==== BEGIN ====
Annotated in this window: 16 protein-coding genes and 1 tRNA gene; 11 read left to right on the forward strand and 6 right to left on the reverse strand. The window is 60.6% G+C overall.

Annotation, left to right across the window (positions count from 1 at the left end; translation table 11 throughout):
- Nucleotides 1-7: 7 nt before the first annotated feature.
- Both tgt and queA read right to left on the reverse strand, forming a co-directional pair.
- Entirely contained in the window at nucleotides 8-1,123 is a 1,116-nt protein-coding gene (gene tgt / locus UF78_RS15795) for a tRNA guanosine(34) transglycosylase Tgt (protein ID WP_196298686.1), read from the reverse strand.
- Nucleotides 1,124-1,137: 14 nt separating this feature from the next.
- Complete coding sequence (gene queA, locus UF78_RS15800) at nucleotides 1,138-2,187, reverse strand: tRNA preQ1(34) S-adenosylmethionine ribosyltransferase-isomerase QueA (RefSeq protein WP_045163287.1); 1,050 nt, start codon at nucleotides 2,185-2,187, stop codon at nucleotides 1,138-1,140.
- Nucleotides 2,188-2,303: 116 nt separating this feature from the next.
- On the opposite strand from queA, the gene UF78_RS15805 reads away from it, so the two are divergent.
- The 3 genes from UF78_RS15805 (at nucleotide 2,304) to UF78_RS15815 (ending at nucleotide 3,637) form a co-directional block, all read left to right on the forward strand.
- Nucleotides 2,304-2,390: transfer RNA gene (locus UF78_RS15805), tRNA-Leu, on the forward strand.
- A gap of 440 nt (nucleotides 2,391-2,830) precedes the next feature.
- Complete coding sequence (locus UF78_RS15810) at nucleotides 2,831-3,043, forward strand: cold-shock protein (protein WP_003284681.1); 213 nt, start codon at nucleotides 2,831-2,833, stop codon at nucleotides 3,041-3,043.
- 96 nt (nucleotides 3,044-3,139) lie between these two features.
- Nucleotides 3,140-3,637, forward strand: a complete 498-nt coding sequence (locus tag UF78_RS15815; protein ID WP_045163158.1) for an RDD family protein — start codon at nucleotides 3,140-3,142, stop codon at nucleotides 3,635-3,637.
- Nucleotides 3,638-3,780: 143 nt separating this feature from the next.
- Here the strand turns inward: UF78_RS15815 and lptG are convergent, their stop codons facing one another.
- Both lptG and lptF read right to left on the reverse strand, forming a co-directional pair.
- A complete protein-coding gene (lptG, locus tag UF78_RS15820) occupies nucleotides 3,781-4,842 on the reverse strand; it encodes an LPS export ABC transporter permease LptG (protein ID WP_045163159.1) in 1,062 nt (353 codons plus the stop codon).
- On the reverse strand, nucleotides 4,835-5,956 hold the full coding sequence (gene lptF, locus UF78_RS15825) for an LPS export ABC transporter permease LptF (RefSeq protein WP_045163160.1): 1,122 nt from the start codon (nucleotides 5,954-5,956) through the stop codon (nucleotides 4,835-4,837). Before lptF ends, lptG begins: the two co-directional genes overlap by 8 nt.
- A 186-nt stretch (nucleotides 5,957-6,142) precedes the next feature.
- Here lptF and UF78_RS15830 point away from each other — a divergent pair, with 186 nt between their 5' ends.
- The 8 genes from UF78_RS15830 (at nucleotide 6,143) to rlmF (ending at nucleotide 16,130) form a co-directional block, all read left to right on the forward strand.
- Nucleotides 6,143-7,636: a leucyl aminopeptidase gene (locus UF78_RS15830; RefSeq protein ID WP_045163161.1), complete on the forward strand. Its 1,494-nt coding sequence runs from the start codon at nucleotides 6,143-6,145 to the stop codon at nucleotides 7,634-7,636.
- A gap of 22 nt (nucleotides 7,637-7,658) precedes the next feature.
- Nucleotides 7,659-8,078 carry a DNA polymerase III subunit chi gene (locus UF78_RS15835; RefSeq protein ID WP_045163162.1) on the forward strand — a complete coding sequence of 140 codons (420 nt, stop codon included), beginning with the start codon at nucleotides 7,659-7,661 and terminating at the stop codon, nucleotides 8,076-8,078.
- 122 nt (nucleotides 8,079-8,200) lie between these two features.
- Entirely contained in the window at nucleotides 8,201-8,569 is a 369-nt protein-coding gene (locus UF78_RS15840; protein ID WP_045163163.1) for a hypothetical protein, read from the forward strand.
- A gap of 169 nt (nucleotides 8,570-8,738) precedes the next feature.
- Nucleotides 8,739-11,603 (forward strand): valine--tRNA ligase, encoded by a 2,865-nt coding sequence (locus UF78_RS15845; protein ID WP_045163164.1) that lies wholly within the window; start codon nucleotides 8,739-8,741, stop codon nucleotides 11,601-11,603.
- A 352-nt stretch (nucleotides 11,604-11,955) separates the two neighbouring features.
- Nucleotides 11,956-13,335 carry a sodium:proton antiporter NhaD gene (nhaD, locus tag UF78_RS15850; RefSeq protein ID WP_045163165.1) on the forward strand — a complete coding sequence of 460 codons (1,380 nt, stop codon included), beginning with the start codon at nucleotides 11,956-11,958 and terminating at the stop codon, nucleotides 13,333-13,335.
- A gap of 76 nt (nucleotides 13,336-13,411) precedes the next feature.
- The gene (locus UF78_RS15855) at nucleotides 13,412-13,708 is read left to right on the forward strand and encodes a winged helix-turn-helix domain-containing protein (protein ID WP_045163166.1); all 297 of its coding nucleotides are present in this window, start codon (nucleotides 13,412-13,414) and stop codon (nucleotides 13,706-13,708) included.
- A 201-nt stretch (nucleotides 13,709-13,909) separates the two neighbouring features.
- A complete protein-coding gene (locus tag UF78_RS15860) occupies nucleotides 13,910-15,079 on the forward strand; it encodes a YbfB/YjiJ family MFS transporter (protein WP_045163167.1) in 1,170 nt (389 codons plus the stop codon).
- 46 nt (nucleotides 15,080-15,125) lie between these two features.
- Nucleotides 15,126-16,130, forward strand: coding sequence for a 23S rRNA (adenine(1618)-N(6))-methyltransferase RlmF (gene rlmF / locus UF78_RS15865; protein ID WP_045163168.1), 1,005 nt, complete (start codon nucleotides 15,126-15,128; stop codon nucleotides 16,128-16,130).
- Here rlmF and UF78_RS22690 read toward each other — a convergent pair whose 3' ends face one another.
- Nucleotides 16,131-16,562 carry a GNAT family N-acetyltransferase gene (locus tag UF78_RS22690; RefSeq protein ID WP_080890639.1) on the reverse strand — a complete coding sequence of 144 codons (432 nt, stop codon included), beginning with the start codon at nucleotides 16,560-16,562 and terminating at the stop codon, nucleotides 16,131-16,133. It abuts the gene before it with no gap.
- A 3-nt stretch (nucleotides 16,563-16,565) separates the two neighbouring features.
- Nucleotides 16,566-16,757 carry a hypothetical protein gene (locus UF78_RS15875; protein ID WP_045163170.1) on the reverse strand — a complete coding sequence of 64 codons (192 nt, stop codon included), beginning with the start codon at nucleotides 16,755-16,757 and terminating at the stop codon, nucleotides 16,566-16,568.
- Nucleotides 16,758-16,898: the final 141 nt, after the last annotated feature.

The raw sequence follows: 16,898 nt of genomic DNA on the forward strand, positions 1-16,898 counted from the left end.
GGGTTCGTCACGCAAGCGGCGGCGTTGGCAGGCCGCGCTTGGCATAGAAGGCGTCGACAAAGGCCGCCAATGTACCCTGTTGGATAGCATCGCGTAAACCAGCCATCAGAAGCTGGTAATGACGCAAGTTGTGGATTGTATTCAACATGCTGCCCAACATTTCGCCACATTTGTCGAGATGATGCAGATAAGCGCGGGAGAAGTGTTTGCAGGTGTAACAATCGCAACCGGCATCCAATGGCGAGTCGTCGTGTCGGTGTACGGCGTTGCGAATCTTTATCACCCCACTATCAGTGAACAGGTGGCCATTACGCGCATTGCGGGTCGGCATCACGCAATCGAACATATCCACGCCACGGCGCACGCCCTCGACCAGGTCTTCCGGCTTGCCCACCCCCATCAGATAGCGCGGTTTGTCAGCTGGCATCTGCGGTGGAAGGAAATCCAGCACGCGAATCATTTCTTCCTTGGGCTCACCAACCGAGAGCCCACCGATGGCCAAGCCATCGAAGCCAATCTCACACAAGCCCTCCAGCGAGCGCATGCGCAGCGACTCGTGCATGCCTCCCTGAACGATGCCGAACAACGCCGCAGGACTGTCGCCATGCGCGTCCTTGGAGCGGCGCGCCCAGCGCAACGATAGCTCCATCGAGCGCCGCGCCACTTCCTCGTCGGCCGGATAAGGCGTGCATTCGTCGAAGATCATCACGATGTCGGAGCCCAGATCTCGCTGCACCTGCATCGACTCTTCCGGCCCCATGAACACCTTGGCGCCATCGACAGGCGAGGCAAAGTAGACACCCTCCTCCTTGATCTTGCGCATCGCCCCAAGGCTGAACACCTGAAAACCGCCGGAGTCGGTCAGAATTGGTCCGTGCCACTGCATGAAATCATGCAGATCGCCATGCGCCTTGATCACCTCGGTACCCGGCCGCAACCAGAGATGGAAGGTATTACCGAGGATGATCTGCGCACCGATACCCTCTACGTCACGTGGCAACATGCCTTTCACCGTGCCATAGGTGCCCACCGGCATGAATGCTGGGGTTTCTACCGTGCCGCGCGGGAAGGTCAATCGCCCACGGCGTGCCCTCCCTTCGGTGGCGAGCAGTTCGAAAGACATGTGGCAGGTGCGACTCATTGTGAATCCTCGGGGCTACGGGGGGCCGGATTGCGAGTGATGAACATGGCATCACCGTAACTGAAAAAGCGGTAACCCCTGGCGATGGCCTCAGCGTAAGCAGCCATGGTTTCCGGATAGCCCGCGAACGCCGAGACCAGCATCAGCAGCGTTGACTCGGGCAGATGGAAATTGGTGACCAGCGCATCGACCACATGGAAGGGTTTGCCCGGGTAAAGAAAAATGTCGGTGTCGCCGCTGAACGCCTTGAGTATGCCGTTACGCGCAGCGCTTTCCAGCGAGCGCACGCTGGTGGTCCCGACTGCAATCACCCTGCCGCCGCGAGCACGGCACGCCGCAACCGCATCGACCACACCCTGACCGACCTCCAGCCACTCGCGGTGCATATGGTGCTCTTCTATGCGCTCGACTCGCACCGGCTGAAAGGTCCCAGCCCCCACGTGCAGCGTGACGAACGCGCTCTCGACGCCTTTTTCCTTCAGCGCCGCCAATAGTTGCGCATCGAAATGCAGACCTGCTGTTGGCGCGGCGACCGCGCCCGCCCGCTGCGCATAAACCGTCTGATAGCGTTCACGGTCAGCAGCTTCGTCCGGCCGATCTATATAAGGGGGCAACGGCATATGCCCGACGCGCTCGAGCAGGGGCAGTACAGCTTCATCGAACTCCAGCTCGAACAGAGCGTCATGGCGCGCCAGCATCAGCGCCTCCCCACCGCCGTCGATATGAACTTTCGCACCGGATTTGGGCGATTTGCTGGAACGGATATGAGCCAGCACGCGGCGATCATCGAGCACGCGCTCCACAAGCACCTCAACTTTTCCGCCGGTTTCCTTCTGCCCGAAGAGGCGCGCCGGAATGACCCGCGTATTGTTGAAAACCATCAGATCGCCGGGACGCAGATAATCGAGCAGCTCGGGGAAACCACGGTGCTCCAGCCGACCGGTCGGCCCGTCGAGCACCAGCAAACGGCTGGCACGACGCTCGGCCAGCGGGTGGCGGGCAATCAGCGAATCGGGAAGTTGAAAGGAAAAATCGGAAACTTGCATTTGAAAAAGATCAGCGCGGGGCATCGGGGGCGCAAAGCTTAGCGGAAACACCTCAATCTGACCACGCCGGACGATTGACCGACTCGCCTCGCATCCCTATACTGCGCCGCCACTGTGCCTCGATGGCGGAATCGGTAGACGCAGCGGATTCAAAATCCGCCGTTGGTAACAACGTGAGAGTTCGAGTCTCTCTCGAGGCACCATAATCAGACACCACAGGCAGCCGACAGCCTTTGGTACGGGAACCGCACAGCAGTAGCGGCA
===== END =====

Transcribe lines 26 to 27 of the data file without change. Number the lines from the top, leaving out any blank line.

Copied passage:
- Nucleotides 7,659-8,078 carry a DNA polymerase III subunit chi gene (locus UF78_RS15835; RefSeq protein ID WP_045163162.1) on the forward strand — a complete coding sequence of 140 codons (420 nt, stop codon included), beginning with the start codon at nucleotides 7,659-7,661 and terminating at the stop codon, nucleotides 8,076-8,078.
- 122 nt (nucleotides 8,079-8,200) lie between these two features.